Better late than never! I was scheduled to share this awesome excerpt a while back, and well, as is the common theme in these postings, time got away from me. One move, 3 holidays, 2 surgeries, and one pandemic have me going crazy half the time! Enough about me. Today, I share with you an excerpt from Treachery Times Two, the next book in Robert McCaw’s Koa Kane Hawaiian Mystery series:
Pele, masquerading as a glassy-haired old woman, wandered the lava trails around the
massive smoking volcanic caldera called Kīlauea. Over millennia, her temper tantrums
had created the Hawaiian Islands, including Kīlauea and the four other volcanoes that
make up the Big Island of Hawai‘i. Fiercely jealous of Poli‘ahu, her sister deity, the snow
goddess of Mauna Kea, and locked in eternal combat with Kamapua‘a, the demigod of
rain, Pele’s exploits fueled the oral history of the islands.
Often called the stone eating woman, she’d resided inside Halema‘uma‘u, the pit crater
within Kīlauea’s caldera on the Big Island’s southeastern edge. Inside Halema‘uma‘u,
Pele’s red-hot lava often bubbled and smoked. Ancient Hawaiians left flowered leis and
other tributes to the fiery goddess while Western haoles gifted bottles of gin. She’d
quaked and rumbled over the past millennia, but, whether driven by climate change or
sheer perversity, Pele’s sizzling rage had recently spiked to a 200-year high. In ancient
times, she’d smothered an army of Hawaiian warriors, changing the course of Hawaiian
history, and now she sought to teach present-day mortals renewed respect for her
Over the past month, thousands of earthquakes had rattled Hawai‘i’s Kīlauea caldera
and the adjacent tiny village of Volcano, shattering windows, cracking foundations,
disrupting utility connections, and spreading concern among its residents. Some with
other places to go, had left, but most had lived for years with Kīlauea’s dangers and
become inured to Pele’s antics.
The shaking opened fissures in the nearby Hawai‘i Belt Road, forcing motorists to slow
to a crawl and, at times, closing the artery altogether. Massive cracks surrounding
Halema‘uma‘u and stretching across the remaining caldera floor warned of Pele’s
continuing anger and foretold calamities to come both near and far.
At the Jagger Volcano Observatory on the edge of the caldera, its number two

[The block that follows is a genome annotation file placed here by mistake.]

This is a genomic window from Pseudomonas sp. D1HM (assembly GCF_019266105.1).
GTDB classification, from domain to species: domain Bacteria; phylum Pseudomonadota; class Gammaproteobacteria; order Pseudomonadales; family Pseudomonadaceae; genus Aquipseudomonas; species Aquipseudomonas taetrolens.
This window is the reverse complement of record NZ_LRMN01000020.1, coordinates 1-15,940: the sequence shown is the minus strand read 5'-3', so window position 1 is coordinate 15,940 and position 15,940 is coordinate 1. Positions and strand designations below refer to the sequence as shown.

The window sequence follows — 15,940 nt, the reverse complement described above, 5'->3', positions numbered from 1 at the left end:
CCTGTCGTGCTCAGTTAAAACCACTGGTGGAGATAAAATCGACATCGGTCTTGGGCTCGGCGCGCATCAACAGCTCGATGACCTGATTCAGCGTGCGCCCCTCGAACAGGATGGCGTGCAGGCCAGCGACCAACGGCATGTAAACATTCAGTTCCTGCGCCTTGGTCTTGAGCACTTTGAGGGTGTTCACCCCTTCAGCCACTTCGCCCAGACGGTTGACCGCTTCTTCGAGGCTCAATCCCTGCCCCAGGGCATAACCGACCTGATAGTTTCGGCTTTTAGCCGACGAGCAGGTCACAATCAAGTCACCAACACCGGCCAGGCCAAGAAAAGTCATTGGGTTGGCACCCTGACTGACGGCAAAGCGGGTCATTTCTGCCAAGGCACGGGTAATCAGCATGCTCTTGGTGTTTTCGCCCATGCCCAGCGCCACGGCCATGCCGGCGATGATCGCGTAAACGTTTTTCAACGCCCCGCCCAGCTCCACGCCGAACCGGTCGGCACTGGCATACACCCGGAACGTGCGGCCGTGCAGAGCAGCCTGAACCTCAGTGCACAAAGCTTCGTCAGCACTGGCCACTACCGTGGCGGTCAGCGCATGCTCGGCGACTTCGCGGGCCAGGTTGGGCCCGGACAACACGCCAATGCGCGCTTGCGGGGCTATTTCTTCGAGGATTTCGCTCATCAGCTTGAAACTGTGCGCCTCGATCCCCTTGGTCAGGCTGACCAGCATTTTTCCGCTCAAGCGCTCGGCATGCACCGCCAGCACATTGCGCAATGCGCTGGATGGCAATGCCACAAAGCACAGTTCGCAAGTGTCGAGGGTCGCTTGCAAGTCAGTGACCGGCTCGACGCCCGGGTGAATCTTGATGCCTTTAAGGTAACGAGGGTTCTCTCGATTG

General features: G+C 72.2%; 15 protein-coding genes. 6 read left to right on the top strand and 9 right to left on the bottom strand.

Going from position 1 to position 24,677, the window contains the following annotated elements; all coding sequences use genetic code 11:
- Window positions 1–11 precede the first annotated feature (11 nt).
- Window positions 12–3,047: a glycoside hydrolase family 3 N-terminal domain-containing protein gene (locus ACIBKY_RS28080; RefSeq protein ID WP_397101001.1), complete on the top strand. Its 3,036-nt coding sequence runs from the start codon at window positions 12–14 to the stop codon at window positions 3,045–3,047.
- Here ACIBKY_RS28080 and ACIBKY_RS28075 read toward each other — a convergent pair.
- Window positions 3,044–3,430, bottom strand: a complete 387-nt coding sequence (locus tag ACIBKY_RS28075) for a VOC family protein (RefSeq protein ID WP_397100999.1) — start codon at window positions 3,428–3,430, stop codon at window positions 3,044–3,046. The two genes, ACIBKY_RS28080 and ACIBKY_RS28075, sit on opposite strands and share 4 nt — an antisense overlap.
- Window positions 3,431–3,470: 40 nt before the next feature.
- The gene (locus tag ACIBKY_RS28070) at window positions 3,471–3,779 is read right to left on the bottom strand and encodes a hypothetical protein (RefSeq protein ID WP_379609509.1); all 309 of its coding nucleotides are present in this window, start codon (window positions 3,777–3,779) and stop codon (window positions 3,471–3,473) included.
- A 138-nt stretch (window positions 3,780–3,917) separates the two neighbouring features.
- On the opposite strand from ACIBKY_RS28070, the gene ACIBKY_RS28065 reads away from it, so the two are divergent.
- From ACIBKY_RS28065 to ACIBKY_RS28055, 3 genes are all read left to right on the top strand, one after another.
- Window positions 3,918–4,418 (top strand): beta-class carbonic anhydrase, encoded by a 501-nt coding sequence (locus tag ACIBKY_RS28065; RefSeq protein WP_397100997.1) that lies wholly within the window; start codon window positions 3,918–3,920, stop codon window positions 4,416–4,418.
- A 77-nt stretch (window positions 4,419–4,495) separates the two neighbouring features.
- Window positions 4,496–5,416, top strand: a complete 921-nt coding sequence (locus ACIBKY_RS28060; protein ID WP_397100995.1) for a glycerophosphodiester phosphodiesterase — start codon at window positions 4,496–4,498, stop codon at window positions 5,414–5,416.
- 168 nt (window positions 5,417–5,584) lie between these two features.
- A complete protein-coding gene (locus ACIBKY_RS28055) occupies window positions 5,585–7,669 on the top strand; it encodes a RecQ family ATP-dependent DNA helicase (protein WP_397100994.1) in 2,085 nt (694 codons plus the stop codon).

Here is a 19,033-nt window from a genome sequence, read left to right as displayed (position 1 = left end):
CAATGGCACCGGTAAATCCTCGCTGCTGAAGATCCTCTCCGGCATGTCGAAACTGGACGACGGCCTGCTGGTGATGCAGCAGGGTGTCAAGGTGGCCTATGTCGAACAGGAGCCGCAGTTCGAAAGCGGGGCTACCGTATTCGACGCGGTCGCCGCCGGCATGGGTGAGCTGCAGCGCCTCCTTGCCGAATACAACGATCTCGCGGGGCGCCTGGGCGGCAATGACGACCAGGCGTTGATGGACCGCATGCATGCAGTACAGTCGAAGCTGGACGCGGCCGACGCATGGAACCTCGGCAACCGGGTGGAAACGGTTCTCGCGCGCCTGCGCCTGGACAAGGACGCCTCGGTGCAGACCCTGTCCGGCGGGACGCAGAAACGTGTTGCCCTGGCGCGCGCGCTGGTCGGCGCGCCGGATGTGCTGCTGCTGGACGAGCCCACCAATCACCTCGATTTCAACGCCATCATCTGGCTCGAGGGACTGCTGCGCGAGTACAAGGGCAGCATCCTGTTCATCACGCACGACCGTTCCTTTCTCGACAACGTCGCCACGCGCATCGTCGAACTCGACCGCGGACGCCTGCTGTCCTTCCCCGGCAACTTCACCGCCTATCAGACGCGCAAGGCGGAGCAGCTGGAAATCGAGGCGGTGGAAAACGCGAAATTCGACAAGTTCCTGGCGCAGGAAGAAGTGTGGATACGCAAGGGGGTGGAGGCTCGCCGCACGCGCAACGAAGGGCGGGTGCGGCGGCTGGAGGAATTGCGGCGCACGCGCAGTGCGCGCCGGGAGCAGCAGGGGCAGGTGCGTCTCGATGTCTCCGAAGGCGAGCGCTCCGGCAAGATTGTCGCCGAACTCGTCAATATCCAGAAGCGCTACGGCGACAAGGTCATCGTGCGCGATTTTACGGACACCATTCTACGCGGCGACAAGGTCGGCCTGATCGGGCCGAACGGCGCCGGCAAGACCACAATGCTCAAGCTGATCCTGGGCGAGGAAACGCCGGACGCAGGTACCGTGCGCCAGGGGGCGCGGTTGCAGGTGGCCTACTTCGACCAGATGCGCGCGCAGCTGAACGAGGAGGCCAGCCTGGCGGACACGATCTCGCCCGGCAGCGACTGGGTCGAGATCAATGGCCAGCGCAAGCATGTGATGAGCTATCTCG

volcanologist, stood looking out at the caldera. She was observing the primordial
landscape when a monster earthquake rocked the building making it vibrate beneath
her feet. Glass shattered. Cracks darted across the concrete floor. Thunderous sounds
blasted her ears. She grabbed the edge of a massive worktable for support. The
seismometer on her computer screen began bouncing off the chart before her computer
suddenly stopped dead. She scanned the scene through the windows, now empty holes
devoid of glass, overlooking the caldera and gasped.
Whole sections of the caldera floor had collapsed, plunging into the abyss created by
the withdrawal of magma from the chamber beneath the volcano. Clouds of debris rose
like thunderheads. In an instant, the Halema‘uma‘u crater doubled in size and depth.
The pit that had been a small part of Kīlauea’s five-square mile caldera now threatened
to swallow it whole. Before the violent shaking could tear the building apart around her,
she ran for her life.
Unbeknownst to anyone near Kīlauea, Pele’s tentacles snaked out from the crater into a
small neglected cemetery less than a half-mile away on the outskirts of Volcano village.
The ground rolled and heaved, ancient rock walls crumbled, a giant tree crashed to the
ground, and headstones toppled. Cracks appeared across the graveyard and expanded
first by the foot and then by the yard. Subterranean forces propelled caskets upward.
Boards splintered, and caskets broke open. Cadavers lay exposed. In destroying this
sacred ground, Pele unearthed a man-made mystery.
On the other side of the Big Island, Hilo Chief Detective Koa Kāne stood in a different
cemetery, the one behind the old white clapboard church on the edge of Kapa‘a. He
didn’t have to hunt for the gravestone he sought. He’d come often over the years and
could have found his way blindfolded. After resolving each murder investigation, he
always returned to Anthony Hazzard’s tombstone. Penance for the man he’d killed thirty
years earlier and solace for the guilt he’d suffered in the intervening years required it.
Hazzard’s death had been on his mind of late, haunting his nightmares. It was like that
for him when an investigation ended. Time buried many mistakes and healed many
wounds, but not murder. It was a stain on his soul, one he’d carry to his deathbed.
Putting his hand on Hazzard’s gravestone, Koa bowed his head and thought of the
investigation just ended. He’d found justice for fourteen murdered school children and
four of their teachers, just as he’d earlier solved the murders of an astronomer and a
pair of loners living off the grid. Inadequate recompense for killing Hazzard, those
successes did nothing to assuage his guilt. But they still empowered his empathy for
murder victims and motivated him to pursue the most challenging cases. He stood for a
long moment contemplating his life.
Turning away from the graveyard, the killer turned cop wondered what new crime would
next command his attention and define his quest for atonement.
Reprinted from Treachery Times Two with the permission of Oceanview Publishing.
Copyright © 2022 by Robert McCaw.
I hope you’ve enjoyed this preview of Treachery Times Two! Until next time, my friends…